Whether she knew it or not, Jackson has been on track to become an event manager since high school. She was always planning events for the student council and cheerleading squad. She has also worked as a wedding planner and helped promote golf tournaments. A senior at the University of Florida in Gainesville, she will graduate in December when she completes her internship.
"Two years ago I was at Florida State and planning to be an interior designer," Jackson said. "But I gave that up when my art teacher said I couldn’t draw."
Her internship duties involve special-event management. Family Circle Cup sponsors extracurricular activities for tournament goers such as downtown walking tours, plantation tours and recreational things like golf, yoga and flower arranging.
Amy O’Donnell, 24, Daniel Island
Of the five interns, O’Donnell is the "local." The New Jersey native has lived on Daniel Island for six years. Having formerly worked at Daniel Island Academy, she joked that her goal is to get off the island.
A College of Charleston grad, O’Donnell is pursuing her master’s degree in business administration at The Citadel. Her internship duties include working in public relations for the tournament.
"I’ve always liked writing," she said. "I’m doing press releases, updating players’ biographies and filtering charity requests. I’m the first intern from The Citadel to be here."
With two semesters left, O’Donnell is hoping to land a job in Charleston.
"I love it here and want to stay," she said. "One thing’s for sure, I won’t be going back to Atlantic City."
‘Big Easy’ intern longs for return to TulaneWhen Sam Garner arrives each morning for his internship at Tibboel Insurance Agency, he’s thankful for one thing.
His office is dry.
The 22-year-old Tulane University senior was displaced from his New Orleans home when Hurricane Katrina ravaged the Gulf Coast Aug. 29. Slated to graduate in December, he began an unplanned internship at Tibboel’s Mount Pleasant and Daniel Island offices last month.
Garner has a history with the agency, having worked there during summer vacation. In addition, his older brother, Ches, is an associate agent at the Daniel Island office.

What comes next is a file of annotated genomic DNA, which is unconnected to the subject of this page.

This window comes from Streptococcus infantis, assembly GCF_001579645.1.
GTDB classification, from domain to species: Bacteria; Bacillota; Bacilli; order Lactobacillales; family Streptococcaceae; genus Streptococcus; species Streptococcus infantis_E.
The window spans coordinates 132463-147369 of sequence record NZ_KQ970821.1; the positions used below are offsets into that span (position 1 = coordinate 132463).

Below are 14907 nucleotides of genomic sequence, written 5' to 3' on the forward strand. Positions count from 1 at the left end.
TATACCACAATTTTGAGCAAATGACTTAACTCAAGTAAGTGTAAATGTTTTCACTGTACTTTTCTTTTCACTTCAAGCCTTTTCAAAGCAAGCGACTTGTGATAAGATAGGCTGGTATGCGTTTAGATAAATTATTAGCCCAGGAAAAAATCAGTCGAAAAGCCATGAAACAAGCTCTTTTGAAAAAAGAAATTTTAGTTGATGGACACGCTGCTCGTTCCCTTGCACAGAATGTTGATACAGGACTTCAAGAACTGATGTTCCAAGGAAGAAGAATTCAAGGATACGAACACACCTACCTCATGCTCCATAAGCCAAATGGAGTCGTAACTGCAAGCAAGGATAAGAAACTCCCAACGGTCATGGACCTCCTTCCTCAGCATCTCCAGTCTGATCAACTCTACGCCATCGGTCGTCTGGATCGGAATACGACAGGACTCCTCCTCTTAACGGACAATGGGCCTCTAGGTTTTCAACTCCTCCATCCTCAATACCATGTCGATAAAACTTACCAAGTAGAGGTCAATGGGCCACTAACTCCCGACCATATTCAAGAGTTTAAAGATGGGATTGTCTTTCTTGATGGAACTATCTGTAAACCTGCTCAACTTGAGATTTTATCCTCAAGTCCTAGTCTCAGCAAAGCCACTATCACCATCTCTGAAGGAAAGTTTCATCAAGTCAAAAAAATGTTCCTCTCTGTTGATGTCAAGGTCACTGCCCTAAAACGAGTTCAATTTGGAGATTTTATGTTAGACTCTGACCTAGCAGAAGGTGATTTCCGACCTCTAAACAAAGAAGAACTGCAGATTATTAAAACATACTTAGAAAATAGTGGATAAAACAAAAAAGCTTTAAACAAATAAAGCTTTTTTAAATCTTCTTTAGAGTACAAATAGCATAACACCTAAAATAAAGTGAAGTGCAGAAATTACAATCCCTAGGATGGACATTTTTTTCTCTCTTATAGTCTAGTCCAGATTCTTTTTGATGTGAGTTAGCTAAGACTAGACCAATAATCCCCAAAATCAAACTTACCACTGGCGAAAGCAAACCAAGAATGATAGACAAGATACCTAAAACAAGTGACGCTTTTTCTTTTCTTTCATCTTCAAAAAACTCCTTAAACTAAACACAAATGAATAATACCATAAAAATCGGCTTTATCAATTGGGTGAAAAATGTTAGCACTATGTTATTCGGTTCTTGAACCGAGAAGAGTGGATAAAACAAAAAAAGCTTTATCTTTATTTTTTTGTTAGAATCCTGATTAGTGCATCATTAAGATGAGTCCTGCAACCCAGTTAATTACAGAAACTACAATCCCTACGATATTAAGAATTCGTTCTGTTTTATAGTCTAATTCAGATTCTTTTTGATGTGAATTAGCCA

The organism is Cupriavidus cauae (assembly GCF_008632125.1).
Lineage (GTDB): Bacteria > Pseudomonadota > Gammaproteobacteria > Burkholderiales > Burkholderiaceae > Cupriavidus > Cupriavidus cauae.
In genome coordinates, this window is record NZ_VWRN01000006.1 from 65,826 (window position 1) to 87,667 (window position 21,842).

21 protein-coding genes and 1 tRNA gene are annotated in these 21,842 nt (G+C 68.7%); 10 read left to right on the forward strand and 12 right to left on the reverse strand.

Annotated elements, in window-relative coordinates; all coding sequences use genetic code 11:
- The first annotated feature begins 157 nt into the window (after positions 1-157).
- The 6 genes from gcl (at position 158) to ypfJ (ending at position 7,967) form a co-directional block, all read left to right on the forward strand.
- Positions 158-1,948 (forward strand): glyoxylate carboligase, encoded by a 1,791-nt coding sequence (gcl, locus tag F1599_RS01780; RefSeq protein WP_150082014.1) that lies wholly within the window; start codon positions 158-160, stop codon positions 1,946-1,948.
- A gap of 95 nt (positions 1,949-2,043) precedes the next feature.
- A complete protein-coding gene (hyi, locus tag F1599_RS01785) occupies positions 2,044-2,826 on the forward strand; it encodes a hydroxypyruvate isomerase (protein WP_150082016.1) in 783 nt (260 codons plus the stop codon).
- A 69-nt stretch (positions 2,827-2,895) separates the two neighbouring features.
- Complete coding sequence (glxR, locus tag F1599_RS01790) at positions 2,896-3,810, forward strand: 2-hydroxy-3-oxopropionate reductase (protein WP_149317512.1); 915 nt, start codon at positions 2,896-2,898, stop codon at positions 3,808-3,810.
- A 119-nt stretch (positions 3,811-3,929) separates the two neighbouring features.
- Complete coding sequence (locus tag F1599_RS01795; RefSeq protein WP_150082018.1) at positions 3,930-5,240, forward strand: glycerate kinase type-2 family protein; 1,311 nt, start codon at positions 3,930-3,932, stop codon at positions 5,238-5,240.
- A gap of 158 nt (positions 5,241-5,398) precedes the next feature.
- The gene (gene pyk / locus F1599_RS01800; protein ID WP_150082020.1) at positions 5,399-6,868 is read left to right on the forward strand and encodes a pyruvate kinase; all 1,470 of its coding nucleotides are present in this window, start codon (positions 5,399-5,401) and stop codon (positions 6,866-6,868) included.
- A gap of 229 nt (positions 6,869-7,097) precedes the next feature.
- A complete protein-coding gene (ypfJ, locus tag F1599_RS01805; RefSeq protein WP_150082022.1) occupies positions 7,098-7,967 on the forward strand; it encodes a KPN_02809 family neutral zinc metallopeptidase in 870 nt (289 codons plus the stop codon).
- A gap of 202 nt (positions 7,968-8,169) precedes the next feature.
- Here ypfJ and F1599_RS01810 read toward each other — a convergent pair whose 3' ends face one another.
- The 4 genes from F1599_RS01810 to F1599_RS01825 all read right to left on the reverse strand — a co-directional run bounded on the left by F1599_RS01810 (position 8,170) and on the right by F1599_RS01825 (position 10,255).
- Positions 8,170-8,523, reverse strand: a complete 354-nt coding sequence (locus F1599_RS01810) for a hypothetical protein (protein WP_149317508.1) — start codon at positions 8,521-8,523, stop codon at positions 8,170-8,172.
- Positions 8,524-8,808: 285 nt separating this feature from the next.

Nevertheless, it’s a detour that he still finds hard to fathom.
"We bought a dog early in the summer and I’d just gotten engaged to my fiancé on Aug. 17," he recalled. "And we had just put money down for a year lease on an apartment."
On Aug. 26, Garner attended his first New Orleans Saints game at the Superdome. He contemplated saving his ticket stub as a souvenir as he was filing out.
"I thought to myself, ‘Nah, I’ll be back here for other games and I threw it in the trash," he said. "The next morning I woke up and within 30 minutes we were advised to evacuate. It was a weird situation."
After a brief visit to his family home in Rome, Ga., where they added another Australian shepherd dog to their family, Garner and fiancé Annabel McHugh traveled to Charleston to start anew. She is now enrolled at the College of Charleston and is majoring in international development and psychology with a minor in Spanish.
Meanwhile, Garner is keeping Tibboel’s computer systems in tip-top shape. Since his arrival, the information systems major has been organizing database lists and doing auto, flood, and homeowner insurance quotes.
"My fiancé told me recently that she didn’t realize just how much I love computers," Garner said. "In general, I get total enjoyment when I’m working on a computer. To be honest, it is a true passion."
But Garner’s heart still belongs to New Orleans and Tulane University. He is president of the Delta Tau Delta fraternity and was legally responsible for ensuring that all chapter members in the frat house got safely out of the city. They did.
"I had about $2,000 worth of stuff that was lost," Garner said. "But that’s nothing compared to what’s happened to the permanent residents of that city."
One example is the fraternity’s cook, who lost her house and car and had to cut through her attic roof with an ax to survive rising water.
"This is a woman who had a stroke when she was in her 40s and she’s about 60 now and recovering from hip surgery," he said. "Because of her health problems, she’s had a hard time making ends meet and is deeply in debt. The fraternity fronts her money during the summer so that she can get by. It’s people like that who are devastated."
Since relocating here, Garner has contacted his fraternity brothers and they are trying to raise money to help her out.
Many New Orleans residents live from paycheck to paycheck, he said, something that might account for the large numbers of people who did not leave the city when Katrina loomed.
"If you think about it, it was the 29th of the month and there were probably a lot of people who had no money to get out," Garner said.
He also worries about Tulane’s future in the wake of the disaster. The university is an oasis of wealth surrounded by New Orleans’ grinding poverty. Tuition is $40,000 a year and the most common student vehicle is the BMW M3, he said.
"Many of these students don’t really feel they have anything invested in Tulane. I know people who have enrolled at other universities and a lot of them won’t be back. They just went on with their lives," said Garner, who has a $20,000 annual scholarship that offsets tuition costs. "Plus, what parent is going to want to send their child into the middle of a hurricane zone after what’s happened."
But Garner hopes to return and don his mortarboard and gown.
"I miss my friends and I really want to graduate with the people there," he said. "Without that, there won’t be any closure."